There’s something about reading books. I have read quite a few books on my iPad, and it’s nice for convenience sake, but it’s just not the same as holding a book, and turning the pages yourself. Personally, I love soft cover books so much better than hardcover, because they’re bendy and flexible, and easy to position for my own comfort.
One of my favorite, bendy books happens to be my old, NIV Bible. Now, if you aren’t into that, it’s ok. I’m not here to push my beliefs on you. However, if you are a frequent visitor to my site, you know that there are 3 elements that I focus on: Mind, Body, and Spirit, although not necessarily in that order. So as you peruse this site, you will see studies I’ve done on the spiritual tip that perhaps weren’t what anyone expected, but that may have provided a different perspective that I hope was helpful.
Today, I was thinking about perspectives when I decided to do some reading, and I chose to use my actual Bible as opposed to my iPad’s app, to read some scriptures. As I picked it up, it fell open to the book of Ruth; a book I have read before, but I felt perhaps I should look at again. I really thought I was just going to quickly read through all 4 chapters to satisfy my need for spiritual food for the day, but apparently, God had something else in mind.
Now, in order to explain why I was stopped after only the first chapter, I need to show you the verse near the end of that chapter that sort of stopped me in my tracks.
20 And she said unto them, Call me not Naomi, call me Mara: for the Almighty hath dealt very bitterly with me.
21 I went out full, and the LORD hath brought me home again empty: why then call ye me Naomi, seeing the LORD hath testified against me, and the Almighty hath afflicted me? (KJ)
The reason that this caught my attention was her attitude. Back in those times, people were very conscious about names and their meanings. They knew that a person’s path in life is often dictated by their name. It’s like when you name a child, you are setting their life’s course. For instance, my name – Sandra, means Helper and Defender. I was a defender of my co-workers years ago, when I was taking up the cause for employee rights as an EEO rep in the absence of bought union reps who picked and chose who they would represent.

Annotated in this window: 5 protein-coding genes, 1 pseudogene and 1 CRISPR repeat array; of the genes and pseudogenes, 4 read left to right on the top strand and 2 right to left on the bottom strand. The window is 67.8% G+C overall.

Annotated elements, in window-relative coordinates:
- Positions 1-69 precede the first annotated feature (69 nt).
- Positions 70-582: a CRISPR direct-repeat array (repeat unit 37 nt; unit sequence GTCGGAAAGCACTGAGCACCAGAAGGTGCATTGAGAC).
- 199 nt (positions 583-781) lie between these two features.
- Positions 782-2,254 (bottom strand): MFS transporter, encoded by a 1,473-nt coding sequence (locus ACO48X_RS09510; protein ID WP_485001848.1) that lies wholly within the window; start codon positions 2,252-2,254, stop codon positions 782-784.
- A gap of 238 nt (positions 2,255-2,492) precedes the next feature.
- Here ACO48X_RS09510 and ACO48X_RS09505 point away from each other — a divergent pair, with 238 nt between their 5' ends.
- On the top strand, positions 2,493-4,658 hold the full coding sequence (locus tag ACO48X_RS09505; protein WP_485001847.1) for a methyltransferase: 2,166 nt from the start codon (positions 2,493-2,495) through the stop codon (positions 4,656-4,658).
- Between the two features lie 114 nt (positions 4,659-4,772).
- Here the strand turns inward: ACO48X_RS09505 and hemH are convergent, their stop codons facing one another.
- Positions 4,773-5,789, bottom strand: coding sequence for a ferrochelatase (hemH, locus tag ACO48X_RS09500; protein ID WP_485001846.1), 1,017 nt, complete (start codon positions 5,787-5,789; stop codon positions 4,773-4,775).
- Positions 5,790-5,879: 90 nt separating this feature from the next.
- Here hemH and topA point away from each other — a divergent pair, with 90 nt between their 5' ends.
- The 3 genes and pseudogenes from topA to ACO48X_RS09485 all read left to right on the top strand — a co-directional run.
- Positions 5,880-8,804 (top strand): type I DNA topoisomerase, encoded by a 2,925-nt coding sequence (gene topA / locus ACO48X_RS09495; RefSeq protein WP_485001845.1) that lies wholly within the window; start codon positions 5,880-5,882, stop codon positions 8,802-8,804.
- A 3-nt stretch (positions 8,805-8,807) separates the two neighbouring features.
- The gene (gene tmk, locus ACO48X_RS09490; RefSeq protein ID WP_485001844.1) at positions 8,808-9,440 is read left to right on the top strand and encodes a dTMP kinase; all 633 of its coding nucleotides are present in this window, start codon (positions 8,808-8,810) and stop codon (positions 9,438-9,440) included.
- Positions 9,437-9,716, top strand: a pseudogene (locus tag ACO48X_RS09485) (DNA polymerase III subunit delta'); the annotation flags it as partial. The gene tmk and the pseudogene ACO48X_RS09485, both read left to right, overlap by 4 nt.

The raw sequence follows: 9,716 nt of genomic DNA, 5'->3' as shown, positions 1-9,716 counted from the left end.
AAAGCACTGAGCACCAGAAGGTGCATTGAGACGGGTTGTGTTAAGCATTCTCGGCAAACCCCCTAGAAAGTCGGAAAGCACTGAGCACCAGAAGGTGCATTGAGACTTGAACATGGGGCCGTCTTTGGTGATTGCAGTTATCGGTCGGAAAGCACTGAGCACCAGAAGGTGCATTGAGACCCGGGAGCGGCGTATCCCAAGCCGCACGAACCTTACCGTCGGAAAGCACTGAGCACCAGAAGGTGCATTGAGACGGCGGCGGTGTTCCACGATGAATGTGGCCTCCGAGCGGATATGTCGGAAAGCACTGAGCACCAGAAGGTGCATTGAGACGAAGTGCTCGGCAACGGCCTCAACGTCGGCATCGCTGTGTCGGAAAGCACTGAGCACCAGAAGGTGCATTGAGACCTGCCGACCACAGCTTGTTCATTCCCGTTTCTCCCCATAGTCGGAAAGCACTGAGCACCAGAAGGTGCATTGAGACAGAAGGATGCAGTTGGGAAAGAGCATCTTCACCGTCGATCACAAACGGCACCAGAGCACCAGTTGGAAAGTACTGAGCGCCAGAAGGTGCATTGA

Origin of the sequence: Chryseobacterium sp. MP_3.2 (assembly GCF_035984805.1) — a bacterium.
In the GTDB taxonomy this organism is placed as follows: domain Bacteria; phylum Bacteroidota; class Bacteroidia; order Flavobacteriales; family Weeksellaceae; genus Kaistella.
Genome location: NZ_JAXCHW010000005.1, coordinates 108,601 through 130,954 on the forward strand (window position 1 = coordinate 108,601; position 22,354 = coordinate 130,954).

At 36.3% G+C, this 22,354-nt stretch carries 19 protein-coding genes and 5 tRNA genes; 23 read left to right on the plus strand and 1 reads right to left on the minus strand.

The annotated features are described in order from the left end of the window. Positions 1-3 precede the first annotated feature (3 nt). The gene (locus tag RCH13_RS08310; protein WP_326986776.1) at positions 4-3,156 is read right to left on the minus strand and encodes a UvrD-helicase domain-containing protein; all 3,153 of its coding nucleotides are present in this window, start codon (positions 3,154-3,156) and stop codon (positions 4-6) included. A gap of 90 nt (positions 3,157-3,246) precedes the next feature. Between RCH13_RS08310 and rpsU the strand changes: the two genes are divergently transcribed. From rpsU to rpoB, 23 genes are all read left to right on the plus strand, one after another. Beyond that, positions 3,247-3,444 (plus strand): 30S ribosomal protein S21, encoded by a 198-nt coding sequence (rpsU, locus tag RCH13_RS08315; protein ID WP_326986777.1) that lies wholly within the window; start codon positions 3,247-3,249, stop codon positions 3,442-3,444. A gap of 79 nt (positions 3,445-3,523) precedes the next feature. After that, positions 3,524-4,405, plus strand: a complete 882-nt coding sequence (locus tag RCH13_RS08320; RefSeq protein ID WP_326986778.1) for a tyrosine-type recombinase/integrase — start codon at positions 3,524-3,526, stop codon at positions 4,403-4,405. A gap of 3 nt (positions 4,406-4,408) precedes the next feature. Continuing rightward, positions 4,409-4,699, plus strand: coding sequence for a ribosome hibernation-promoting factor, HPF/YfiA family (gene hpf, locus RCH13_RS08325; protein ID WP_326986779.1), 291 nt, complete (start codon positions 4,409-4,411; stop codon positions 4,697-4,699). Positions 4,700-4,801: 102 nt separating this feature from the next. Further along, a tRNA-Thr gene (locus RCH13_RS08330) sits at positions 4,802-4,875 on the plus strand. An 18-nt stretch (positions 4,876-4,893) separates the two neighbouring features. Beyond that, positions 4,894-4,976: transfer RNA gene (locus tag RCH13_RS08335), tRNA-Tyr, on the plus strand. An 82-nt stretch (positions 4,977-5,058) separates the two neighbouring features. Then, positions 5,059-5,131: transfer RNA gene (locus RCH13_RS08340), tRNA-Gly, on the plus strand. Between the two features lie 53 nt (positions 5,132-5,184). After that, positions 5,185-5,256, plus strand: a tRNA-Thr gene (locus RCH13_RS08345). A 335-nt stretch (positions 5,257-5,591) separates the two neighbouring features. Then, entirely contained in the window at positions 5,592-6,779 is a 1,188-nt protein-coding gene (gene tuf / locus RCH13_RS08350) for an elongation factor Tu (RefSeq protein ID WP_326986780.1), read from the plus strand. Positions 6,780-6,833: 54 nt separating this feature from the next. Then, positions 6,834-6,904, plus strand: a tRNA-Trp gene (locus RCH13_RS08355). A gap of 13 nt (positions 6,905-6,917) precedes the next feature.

Currently, evidence of the Helper in me is written into all of my websites and social media; as well as my current profession as an LMT. My desire and goals to educate people, especially on how to get freedom, and enjoy a healthier life free from pain is also evidence of my nature lining up with my name. This is why Naomi’s statement caught my attention. It is clear that she knows the meaning of her name.
So now, we have to go back to the beginning of the chapter to see what happened that caused her to make this statement.
1 Now it came to pass in the days when the judges ruled, that there was a famine in the land. And a certain man of Bethlehem Judah went to sojourn in the country of Moab, he, and his wife, and his two sons.
2 And the name of the man was Elimelech, and the name of his wife Naomi, and the name of his two sons Mahlon and Chilion, Ephrathites of Bethlehem Judah. And they came into the country of Moab, and continued there.
3 And Elimelech Naomi’s husband died; and she was left, and her two sons.
4 And they took them wives of the women of Moab; the name of the one was Orpah, and the name of the other Ruth: and they dwelled there about ten years.
5 And Mahlon and Chilion died also both of them; and the woman was left of her two sons and her husband.
6 Then she arose with her daughters in law, that she might return from the country of Moab: for she had heard in the country of Moab how that the LORD had visited his people in giving them bread.
7 Wherefore she went forth out of the place where she was, and her two daughters in law with her; and they went on the way to return unto the land of Judah.